The nuclear deal allowed money to flow to Tehran with which it has equipped and trained its proxy armies and spread its power into Lebanon, Syria, Iraq, Gaza and elsewhere.
As for North Korea, America’s feeble-minded eagerness in the nineties to negotiate and then preserve an agreement enabled the regime to become the menace it is today.
Now the US will turn off the financial spigot through which Western money has been pouring into Iran’s war machine. Assuming these severe sanctions are not (shamefully) undercut by Britain and Europe, these may provide the final push that can fell the regime.
For the Iranian people are continuing to mount widespread riots and protests. All but unreported in the West, this resistance across all classes poses a serious threat to the regime and it knows it.
“The future of Iran belongs to its people,” Trump said. “There has been enough suffering, death and destruction – let it end now.”
The best way to bring that about is regime change. And the best way to bring that [ital ‘that] about is to give the people the incentive to redouble their resistance and, crucially, make them believe they can succeed – because this time the world will support not the regime but them.
All efforts should now go into promoting and supporting the Iranian people with whatever they need to bring down their leaders.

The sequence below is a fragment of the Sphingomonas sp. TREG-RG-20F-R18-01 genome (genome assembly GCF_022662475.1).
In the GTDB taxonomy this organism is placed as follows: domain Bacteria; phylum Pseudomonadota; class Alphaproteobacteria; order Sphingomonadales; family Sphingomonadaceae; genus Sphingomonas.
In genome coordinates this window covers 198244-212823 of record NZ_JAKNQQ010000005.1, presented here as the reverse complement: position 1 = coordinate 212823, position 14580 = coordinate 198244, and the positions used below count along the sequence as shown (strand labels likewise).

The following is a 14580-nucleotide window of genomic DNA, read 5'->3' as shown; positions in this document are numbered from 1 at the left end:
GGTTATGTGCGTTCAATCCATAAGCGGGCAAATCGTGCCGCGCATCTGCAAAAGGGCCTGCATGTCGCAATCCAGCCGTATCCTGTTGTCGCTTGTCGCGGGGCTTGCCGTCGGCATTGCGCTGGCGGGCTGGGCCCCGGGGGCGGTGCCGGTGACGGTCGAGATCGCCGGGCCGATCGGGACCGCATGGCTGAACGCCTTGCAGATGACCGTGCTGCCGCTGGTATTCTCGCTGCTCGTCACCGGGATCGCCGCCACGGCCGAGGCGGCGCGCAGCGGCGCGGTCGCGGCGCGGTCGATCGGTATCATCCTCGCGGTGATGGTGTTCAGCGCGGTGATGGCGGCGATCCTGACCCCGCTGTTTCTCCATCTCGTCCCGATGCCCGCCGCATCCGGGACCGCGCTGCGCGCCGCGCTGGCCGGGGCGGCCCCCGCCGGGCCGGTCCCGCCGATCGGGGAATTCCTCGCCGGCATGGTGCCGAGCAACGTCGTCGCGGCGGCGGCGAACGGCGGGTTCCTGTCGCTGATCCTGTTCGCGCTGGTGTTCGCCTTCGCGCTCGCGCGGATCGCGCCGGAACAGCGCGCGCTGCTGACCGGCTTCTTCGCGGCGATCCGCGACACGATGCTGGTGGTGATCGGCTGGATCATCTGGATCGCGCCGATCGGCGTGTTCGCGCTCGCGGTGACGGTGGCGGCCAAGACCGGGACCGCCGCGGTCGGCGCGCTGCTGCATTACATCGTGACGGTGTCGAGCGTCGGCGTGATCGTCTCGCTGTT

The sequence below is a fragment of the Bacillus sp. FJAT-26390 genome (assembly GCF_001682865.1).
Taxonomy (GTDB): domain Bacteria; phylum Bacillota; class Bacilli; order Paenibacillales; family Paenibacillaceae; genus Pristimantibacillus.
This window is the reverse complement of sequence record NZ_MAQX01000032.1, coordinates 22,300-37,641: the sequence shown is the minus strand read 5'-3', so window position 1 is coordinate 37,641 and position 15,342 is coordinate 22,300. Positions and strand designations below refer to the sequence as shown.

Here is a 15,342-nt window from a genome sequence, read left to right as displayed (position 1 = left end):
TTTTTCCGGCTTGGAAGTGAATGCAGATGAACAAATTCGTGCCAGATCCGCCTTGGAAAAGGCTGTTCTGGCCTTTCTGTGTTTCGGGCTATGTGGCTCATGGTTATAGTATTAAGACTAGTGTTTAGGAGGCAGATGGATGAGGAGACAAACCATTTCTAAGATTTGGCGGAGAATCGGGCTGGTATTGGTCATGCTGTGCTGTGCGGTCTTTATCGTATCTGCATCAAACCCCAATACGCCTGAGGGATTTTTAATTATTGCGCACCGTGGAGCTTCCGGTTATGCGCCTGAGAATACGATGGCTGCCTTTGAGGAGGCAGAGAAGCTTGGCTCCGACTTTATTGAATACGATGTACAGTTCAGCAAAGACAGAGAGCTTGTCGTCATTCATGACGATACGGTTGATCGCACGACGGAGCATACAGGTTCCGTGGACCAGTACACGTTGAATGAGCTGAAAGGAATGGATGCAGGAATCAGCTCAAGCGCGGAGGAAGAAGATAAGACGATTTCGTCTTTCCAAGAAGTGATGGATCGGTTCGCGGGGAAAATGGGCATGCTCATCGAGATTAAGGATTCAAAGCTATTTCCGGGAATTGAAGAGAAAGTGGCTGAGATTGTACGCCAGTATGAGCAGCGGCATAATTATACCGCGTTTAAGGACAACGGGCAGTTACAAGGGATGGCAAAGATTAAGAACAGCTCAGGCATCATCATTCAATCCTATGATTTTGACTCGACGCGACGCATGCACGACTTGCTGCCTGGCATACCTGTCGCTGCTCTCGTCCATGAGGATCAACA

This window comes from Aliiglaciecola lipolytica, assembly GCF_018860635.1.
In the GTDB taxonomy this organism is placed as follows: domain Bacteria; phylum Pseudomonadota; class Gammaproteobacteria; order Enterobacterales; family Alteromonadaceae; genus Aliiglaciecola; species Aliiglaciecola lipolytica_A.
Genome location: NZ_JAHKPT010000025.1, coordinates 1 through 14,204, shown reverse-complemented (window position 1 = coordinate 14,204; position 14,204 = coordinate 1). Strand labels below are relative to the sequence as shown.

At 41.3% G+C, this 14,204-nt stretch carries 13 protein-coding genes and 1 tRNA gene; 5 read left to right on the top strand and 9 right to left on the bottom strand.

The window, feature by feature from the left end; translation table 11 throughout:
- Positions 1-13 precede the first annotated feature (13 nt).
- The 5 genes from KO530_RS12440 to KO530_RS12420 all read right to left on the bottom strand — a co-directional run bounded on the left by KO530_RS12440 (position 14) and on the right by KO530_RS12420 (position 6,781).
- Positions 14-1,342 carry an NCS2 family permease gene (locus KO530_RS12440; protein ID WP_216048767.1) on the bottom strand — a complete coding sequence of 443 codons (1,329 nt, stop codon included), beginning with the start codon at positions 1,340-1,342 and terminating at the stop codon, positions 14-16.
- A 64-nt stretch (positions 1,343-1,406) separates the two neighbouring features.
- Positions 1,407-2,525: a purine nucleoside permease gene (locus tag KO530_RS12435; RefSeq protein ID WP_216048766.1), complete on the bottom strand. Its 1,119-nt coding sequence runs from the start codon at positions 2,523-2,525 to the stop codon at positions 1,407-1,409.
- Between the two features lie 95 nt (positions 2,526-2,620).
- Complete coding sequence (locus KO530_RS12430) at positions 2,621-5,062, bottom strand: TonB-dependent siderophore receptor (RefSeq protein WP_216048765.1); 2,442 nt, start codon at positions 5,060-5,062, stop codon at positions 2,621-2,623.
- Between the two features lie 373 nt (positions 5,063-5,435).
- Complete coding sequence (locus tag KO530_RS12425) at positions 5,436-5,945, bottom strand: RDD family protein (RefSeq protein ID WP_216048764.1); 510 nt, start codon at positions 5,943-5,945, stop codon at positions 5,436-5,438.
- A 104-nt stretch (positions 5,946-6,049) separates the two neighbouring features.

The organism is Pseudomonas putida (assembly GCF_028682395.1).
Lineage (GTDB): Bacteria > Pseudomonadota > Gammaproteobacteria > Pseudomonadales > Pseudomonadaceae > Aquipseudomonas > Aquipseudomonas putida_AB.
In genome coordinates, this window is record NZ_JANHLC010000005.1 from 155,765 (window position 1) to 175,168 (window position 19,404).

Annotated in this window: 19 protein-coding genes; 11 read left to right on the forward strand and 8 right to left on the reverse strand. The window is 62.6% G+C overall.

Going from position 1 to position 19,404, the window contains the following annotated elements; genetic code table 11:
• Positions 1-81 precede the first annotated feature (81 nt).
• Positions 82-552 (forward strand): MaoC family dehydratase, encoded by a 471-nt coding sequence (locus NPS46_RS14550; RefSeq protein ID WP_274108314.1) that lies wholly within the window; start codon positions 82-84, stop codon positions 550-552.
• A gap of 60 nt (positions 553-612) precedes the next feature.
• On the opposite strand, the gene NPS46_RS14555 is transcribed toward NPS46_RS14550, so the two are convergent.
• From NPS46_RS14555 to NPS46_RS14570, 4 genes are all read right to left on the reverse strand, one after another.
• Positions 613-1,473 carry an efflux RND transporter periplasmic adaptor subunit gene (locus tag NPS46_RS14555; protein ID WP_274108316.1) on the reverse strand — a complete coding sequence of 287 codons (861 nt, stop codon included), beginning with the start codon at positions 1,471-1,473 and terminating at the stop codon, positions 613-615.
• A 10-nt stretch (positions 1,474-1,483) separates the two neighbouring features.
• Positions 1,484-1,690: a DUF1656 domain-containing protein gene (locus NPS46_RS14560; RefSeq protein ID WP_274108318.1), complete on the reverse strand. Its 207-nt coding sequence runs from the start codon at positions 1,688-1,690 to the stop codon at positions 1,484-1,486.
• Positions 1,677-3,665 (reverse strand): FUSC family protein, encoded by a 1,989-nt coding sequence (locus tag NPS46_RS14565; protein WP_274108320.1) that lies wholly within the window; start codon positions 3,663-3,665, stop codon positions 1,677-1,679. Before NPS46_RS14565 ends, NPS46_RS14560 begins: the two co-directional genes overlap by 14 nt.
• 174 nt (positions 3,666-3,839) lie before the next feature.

As for Kim Jong-un, his offer to meet Trump, like his unprecedented meeting with President Moon Jae-in of South Korea, is undoubtedly due to the pressure being put on him by his patron, China. And that’s because China itself is under pressure from Trump’s threats of a trade war – not to mention the fear that Trump is such a loose cannon he might actually do what he has threatened to do and flatten Pyongyang.
Nevertheless, we must assume that Kim will cheat any agreement to de-nuclearize. So Trump should be making him (and China) an offer they can’t refuse. Either Kim accepts safe passage for himself and his family to live out their days in peaceful retirement; or he sees himself and his country destroyed (and China crippled) through punitive sanctions, backed by the credible threat of military action. Either way, he should be told, he is over.
It has become an article of faith in the West that the only way to resolve conflict is through negotiation and compromise. If faced with a fight between God and the devil, the West would doubtless split the difference and call it a triumph.
The result of the West’s appeasement of Iran, however, has been regional chaos, world terror and 120,000 missiles embedded among the civilian population in Lebanon from where they are pointing at Israel.
Trump declared, “We will not allow a regime that chants ‘Death to America’ to gain access to the most dangerous weapons on the Earth.”
How long have we waited for America to say that! But the threat is wider and more immediate than nuclear weapons. Whether or not all-out war now develops between Israel and Iran, the time for fine words is over. Now is the time finally to end these evil regimes.The author is a columnist for The Times (UK).